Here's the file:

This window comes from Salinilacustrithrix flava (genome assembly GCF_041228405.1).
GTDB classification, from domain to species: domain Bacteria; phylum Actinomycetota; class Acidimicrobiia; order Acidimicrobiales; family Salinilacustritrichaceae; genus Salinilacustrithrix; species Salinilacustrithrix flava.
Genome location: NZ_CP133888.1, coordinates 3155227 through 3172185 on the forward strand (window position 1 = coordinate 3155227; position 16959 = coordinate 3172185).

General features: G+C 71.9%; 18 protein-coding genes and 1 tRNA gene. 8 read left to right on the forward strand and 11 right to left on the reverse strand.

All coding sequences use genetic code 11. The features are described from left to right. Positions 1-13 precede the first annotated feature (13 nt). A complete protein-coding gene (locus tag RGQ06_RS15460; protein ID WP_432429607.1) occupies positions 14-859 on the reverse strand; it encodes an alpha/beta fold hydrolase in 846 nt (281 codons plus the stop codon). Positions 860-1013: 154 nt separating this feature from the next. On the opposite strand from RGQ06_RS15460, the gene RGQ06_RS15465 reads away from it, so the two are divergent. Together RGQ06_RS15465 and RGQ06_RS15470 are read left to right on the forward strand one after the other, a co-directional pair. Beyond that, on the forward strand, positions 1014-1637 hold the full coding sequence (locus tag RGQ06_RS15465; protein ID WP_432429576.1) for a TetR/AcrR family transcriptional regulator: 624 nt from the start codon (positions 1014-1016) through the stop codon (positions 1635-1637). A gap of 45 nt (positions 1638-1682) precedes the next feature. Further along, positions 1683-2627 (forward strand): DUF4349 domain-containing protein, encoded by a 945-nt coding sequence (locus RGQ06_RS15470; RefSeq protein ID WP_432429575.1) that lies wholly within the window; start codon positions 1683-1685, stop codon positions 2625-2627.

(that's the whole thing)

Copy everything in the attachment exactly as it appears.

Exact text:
This window comes from Salinilacustrithrix flava (genome assembly GCF_041228405.1).
GTDB classification, from domain to species: domain Bacteria; phylum Actinomycetota; class Acidimicrobiia; order Acidimicrobiales; family Salinilacustritrichaceae; genus Salinilacustrithrix; species Salinilacustrithrix flava.
Genome location: NZ_CP133888.1, coordinates 3155227 through 3172185 on the forward strand (window position 1 = coordinate 3155227; position 16959 = coordinate 3172185).

General features: G+C 71.9%; 18 protein-coding genes and 1 tRNA gene. 8 read left to right on the forward strand and 11 right to left on the reverse strand.

All coding sequences use genetic code 11. The features are described from left to right. Positions 1-13 precede the first annotated feature (13 nt). A complete protein-coding gene (locus tag RGQ06_RS15460; protein ID WP_432429607.1) occupies positions 14-859 on the reverse strand; it encodes an alpha/beta fold hydrolase in 846 nt (281 codons plus the stop codon). Positions 860-1013: 154 nt separating this feature from the next. On the opposite strand from RGQ06_RS15460, the gene RGQ06_RS15465 reads away from it, so the two are divergent. Together RGQ06_RS15465 and RGQ06_RS15470 are read left to right on the forward strand one after the other, a co-directional pair. Beyond that, on the forward strand, positions 1014-1637 hold the full coding sequence (locus tag RGQ06_RS15465; protein ID WP_432429576.1) for a TetR/AcrR family transcriptional regulator: 624 nt from the start codon (positions 1014-1016) through the stop codon (positions 1635-1637). A gap of 45 nt (positions 1638-1682) precedes the next feature. Further along, positions 1683-2627 (forward strand): DUF4349 domain-containing protein, encoded by a 945-nt coding sequence (locus RGQ06_RS15470; RefSeq protein ID WP_432429575.1) that lies wholly within the window; start codon positions 1683-1685, stop codon positions 2625-2627.